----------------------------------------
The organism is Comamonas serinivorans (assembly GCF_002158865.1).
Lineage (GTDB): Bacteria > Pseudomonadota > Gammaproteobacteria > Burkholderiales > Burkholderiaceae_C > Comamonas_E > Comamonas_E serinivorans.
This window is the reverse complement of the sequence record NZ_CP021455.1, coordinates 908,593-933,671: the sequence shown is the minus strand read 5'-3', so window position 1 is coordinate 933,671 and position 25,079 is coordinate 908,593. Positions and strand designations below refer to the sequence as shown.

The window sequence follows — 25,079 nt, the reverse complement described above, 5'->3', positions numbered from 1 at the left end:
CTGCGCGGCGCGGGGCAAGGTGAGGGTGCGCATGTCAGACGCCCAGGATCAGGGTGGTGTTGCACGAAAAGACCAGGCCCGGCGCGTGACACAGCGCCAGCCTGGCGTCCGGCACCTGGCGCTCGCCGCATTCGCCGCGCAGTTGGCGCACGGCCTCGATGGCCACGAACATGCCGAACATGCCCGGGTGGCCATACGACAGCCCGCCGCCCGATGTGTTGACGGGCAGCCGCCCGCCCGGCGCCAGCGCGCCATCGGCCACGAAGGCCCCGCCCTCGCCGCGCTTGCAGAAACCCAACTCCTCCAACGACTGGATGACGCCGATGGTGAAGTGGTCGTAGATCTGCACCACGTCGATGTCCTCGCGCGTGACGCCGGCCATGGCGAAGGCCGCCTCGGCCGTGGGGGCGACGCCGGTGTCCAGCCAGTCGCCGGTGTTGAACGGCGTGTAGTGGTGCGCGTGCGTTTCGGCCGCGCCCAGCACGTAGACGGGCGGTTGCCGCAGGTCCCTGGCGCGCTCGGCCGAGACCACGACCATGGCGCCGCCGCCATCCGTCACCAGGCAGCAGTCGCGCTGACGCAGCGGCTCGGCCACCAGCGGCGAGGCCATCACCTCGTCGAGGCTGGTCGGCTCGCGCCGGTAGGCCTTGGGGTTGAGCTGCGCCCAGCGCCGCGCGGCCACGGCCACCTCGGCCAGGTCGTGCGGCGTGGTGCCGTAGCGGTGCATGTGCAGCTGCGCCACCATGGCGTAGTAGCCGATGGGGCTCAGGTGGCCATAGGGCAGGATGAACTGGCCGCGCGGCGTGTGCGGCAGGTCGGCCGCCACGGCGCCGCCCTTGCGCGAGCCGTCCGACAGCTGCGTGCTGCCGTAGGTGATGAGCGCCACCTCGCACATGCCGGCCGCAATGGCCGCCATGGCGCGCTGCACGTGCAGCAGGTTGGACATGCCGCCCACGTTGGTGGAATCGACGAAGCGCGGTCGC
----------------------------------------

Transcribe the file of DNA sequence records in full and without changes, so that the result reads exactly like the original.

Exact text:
The organism is Comamonas serinivorans (assembly GCF_002158865.1).
Lineage (GTDB): Bacteria > Pseudomonadota > Gammaproteobacteria > Burkholderiales > Burkholderiaceae_C > Comamonas_E > Comamonas_E serinivorans.
This window is the reverse complement of the sequence record NZ_CP021455.1, coordinates 908,593-933,671: the sequence shown is the minus strand read 5'-3', so window position 1 is coordinate 933,671 and position 25,079 is coordinate 908,593. Positions and strand designations below refer to the sequence as shown.

The window sequence follows — 25,079 nt, the reverse complement described above, 5'->3', positions numbered from 1 at the left end:
CTGCGCGGCGCGGGGCAAGGTGAGGGTGCGCATGTCAGACGCCCAGGATCAGGGTGGTGTTGCACGAAAAGACCAGGCCCGGCGCGTGACACAGCGCCAGCCTGGCGTCCGGCACCTGGCGCTCGCCGCATTCGCCGCGCAGTTGGCGCACGGCCTCGATGGCCACGAACATGCCGAACATGCCCGGGTGGCCATACGACAGCCCGCCGCCCGATGTGTTGACGGGCAGCCGCCCGCCCGGCGCCAGCGCGCCATCGGCCACGAAGGCCCCGCCCTCGCCGCGCTTGCAGAAACCCAACTCCTCCAACGACTGGATGACGCCGATGGTGAAGTGGTCGTAGATCTGCACCACGTCGATGTCCTCGCGCGTGACGCCGGCCATGGCGAAGGCCGCCTCGGCCGTGGGGGCGACGCCGGTGTCCAGCCAGTCGCCGGTGTTGAACGGCGTGTAGTGGTGCGCGTGCGTTTCGGCCGCGCCCAGCACGTAGACGGGCGGTTGCCGCAGGTCCCTGGCGCGCTCGGCCGAGACCACGACCATGGCGCCGCCGCCATCCGTCACCAGGCAGCAGTCGCGCTGACGCAGCGGCTCGGCCACCAGCGGCGAGGCCATCACCTCGTCGAGGCTGGTCGGCTCGCGCCGGTAGGCCTTGGGGTTGAGCTGCGCCCAGCGCCGCGCGGCCACGGCCACCTCGGCCAGGTCGTGCGGCGTGGTGCCGTAGCGGTGCATGTGCAGCTGCGCCACCATGGCGTAGTAGCCGATGGGGCTCAGGTGGCCATAGGGCAGGATGAACTGGCCGCGCGGCGTGTGCGGCAGGTCGGCCGCCACGGCGCCGCCCTTGCGCGAGCCGTCCGACAGCTGCGTGCTGCCGTAGGTGATGAGCGCCACCTCGCACATGCCGGCCGCAATGGCCGCCATGGCGCGCTGCACGTGCAGCAGGTTGGACATGCCGCCCACGTTGGTGGAATCGACGAAGCGCGGTCGC